“So what are you doing for Thanksgiving?”
We all encounter this question at least once a year, but should you live in LA, be prepared to answer it many times over. Los Angeles is a city of orphans. I know few natives – even those from California are usually not from LA proper – which necessarily means that no one has family with which to share the holiday, though many will give thanks for that reason alone. Me? I’m thankful to have a cornucopia (I love topical words) of wonderful friends in town, and since moving here have yet to be alone for the holiday that commemorates how impressively the average American can eat. Truly, I am grateful, as nothing can make one feel lonelier than the prospect of spending Thanksgiving solo…
St. Louis, Missouri. I actually lived there once upon a time. Lovely town. Not a fan of their baseball team. Anyway… I moved to The Show Me State just after high school – my first attempt at college – but had gone on sabbatical for a bit. We’ll just leave it at that. My roommate, like most twenty-somethings, wanted to get the hell out of Dodge for Thanksgiving in order to squeeze out a few free meals and loads of laundry from her parents. I would have gone home myself, but was prevented to do so by a higher calling: Blockbuster Video. Though spared the injustice of having to work on Thanksgiving Day, I was scheduled both the day before and after, so they still managed to successfully screw me out of my holiday. Oh well. Didn’t think much of it.
Until Thanksgiving Eve. Alone in my apartment, it dawned on me that I didn’t have anyone with which to spend the next day. I had some friends in town, but it was way too late to call. Plus, if they hadn’t already invited me to their festivities, then I wasn’t about to force myself upon their holiday. Hi, awkward. Meet third wheel.
I made a concentrated effort to push my growing self-pity to the side and instead focused on how awesome it was to have the entire apartment to myself. I could do whatever I wanted! I decided to take full advantage of the situation and promptly ODed on television until I passed out. The hibernation continued well into Thanksgiving Day. Sleeping has never been a problem for me. I am a champion sleeper. Don’t even understand the word insomnia. Yet my sweet slumber was suddenly interrupted by a knock on the door. Who in the world would be bothering me on Thanksgiving Day? My dad, that’s who. Knowing that I would be completely alone on this holiday, he drove three hundred miles to make sure that wouldn’t happen.
After me getting over the shock of seeing him, and him getting over the shock that I was still asleep, I realized something – there was no food to eat. My cabinets contained only the essentials: cereal, ramen noodles and peanut butter. No mashed potatoes. No stuffing. No turkey. I turned to my dad, embarrassed that he would have to eat mac ‘n’ cheese for Thanksgiving dinner. He then kindly suggested that we take a ride to the local Schnucks.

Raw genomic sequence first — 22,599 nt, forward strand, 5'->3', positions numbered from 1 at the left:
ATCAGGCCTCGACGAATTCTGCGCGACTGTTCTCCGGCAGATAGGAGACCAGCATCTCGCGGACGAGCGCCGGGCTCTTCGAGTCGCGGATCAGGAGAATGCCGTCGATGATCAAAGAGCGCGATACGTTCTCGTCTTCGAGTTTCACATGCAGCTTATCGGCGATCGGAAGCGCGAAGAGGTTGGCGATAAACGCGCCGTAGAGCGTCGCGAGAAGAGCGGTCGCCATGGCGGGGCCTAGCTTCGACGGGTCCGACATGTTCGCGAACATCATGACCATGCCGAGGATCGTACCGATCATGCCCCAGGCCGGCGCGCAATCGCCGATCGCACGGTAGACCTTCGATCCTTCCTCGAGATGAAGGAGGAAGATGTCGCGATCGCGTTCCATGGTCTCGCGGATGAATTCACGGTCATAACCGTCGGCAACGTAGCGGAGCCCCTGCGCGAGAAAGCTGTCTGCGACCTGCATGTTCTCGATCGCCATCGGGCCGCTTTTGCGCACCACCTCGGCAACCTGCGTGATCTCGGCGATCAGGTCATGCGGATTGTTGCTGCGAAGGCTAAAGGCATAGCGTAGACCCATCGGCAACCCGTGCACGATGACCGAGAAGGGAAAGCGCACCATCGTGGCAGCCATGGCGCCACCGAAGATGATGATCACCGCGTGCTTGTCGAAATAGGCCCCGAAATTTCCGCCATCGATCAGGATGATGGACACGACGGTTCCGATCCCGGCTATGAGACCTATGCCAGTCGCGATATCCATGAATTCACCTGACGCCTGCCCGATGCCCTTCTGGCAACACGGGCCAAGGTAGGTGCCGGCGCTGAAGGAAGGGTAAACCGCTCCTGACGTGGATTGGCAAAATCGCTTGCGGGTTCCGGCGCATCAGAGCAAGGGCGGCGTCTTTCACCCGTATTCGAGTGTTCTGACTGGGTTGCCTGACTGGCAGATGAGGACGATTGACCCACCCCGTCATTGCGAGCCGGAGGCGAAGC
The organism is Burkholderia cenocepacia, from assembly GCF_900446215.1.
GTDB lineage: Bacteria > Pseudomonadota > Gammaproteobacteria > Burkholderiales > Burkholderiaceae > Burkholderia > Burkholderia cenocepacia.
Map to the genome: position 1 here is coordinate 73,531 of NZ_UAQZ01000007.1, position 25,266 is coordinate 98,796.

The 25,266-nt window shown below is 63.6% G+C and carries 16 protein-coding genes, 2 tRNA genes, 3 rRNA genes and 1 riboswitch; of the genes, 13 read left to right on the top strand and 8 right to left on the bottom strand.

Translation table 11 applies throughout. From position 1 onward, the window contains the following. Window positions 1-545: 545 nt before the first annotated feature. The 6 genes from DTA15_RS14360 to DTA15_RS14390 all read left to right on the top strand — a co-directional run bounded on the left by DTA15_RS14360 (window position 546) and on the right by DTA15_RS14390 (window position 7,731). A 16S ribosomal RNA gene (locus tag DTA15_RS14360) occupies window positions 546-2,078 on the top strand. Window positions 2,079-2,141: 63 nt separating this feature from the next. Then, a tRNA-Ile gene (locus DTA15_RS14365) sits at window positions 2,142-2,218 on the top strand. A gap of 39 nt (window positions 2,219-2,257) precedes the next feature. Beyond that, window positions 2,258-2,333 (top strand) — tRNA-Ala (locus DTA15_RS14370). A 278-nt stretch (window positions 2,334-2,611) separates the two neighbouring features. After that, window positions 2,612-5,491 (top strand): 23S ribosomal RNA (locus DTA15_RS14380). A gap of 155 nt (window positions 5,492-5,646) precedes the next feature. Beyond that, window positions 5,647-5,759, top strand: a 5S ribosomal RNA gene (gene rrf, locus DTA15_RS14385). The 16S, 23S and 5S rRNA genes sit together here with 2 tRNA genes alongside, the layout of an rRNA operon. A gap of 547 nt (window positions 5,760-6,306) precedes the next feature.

Though I warned him repeatedly, my dad was still surprised that not a single grocery store was open in all of St. Louis County. But this wasn’t Chicago where at least one Jewel is around for the inconsiderate shopper with poor time management skills. This was St. Louis. Forget holidays. Stores in this town still shut down on Sundays.
We looked at each other. What to do? All the restaurants seemed to be closed as well. The streets were totally deserted. Pretty sure I saw a tumbleweed roll by. And that’s when we drove past it… a 7-Eleven. Yes, we were out of options, but this was just too sad. I pulled over. My dad exited the car and returned minutes later with two hot dogs. Our Thanksgiving feast. While everyone else in town was loading their plates with candied yams and cranberry sauce, here we were in my Saturn coupe, eating unspecified animal parts. But I wasn’t alone. I could have spent the entire day camped out on my couch, channel surfing while trying to convince myself that this was just some stupid holiday that didn’t mean anything to me. Thankfully, I had a pretty rad father who knew better.
Thanksgiving isn’t about where you have it or even what you eat. Doesn’t matter if you celebrate it in a parking lot while scarfing down the “2 for a $1” special at the local Kwik-E-Mart. If your holiday is shared with at least one human being whom you love, then cheers. You indeed have something for which to be thankful.